WHAT YOU WILL LEARN IN THIS CHAPTER:
Cascading Style Sheets (CSS) is a language designed for describing the appearance of documents written in a markup language such as HTML. With CSS you can control the color of text, the style of fonts, the spacing between paragraphs, how columns are sized and laid out, what background images or colors are used, and a variety of other visual effects. One of the major benefits is that the same CSS can be used by more than one page, meaning that the style of an entire website can be adjusted without having to change each page individually.
The history of how CSS came to be isn't actually all that relevant to CSS authors of today, so you can skip the next bit if you're in a hurry. If, like me, you're interested in the nitty-gritty, read on.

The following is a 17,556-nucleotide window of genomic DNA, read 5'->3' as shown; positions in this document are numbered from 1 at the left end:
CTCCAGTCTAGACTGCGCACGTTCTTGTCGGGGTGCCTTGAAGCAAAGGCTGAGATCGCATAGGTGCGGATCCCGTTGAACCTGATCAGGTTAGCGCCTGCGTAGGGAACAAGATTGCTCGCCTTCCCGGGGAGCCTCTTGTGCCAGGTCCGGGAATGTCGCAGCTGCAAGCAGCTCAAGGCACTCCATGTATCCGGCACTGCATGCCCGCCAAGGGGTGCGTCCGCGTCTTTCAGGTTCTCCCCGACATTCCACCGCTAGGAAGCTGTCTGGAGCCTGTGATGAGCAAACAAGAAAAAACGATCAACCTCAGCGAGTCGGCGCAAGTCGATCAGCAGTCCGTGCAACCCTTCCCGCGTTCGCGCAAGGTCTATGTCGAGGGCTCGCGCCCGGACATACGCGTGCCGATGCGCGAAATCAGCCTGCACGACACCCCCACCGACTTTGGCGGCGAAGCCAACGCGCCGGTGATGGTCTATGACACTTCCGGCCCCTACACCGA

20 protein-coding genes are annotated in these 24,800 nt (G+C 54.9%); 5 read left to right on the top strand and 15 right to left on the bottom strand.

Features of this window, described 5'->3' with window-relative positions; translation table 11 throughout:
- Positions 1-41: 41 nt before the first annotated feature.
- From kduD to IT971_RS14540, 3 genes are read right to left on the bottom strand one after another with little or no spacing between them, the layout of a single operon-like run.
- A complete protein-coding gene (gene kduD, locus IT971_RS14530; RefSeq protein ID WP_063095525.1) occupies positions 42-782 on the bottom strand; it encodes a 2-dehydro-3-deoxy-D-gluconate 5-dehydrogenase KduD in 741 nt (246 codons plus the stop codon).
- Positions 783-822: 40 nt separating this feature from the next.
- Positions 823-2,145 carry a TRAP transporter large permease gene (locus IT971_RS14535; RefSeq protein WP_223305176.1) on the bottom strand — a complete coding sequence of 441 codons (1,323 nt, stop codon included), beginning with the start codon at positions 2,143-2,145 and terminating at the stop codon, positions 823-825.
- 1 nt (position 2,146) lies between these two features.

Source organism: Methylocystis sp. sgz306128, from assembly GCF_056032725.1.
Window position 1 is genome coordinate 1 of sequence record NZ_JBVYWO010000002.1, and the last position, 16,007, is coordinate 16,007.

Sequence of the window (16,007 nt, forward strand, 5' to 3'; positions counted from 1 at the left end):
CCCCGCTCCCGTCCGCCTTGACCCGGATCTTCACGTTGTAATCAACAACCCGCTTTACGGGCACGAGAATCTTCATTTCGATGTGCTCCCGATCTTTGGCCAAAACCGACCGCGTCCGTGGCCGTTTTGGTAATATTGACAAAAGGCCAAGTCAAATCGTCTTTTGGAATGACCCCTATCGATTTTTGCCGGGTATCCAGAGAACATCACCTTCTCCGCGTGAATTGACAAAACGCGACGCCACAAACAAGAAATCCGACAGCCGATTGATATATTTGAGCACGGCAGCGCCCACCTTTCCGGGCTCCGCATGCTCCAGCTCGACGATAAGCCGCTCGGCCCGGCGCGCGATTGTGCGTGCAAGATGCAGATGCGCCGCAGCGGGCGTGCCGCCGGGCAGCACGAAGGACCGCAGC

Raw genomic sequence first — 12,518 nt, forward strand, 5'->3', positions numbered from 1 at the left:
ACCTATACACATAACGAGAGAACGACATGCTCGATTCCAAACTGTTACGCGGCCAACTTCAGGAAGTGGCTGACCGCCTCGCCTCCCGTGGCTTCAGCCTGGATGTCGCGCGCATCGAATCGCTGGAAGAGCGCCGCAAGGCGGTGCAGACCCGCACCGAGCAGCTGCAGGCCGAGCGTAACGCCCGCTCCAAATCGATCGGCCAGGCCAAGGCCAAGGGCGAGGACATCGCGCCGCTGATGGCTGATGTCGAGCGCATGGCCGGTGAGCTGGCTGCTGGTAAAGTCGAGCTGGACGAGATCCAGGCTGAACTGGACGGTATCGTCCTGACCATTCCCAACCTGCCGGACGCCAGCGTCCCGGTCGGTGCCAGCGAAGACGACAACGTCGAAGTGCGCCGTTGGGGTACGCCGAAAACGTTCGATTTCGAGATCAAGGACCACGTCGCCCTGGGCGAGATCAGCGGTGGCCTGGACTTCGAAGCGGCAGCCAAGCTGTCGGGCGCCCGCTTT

In the early days of the Web, nine different proposals were made to the World Wide Web Consortium, the main standards organization for the Web which is more commonly known as the W3C, for a style sheet language to help separate the visual appearance of a document from its content. In 1994, Cascading HTML Style Sheets was proposed by Håkon Wium Lie, now CTO of Opera Software (a company ...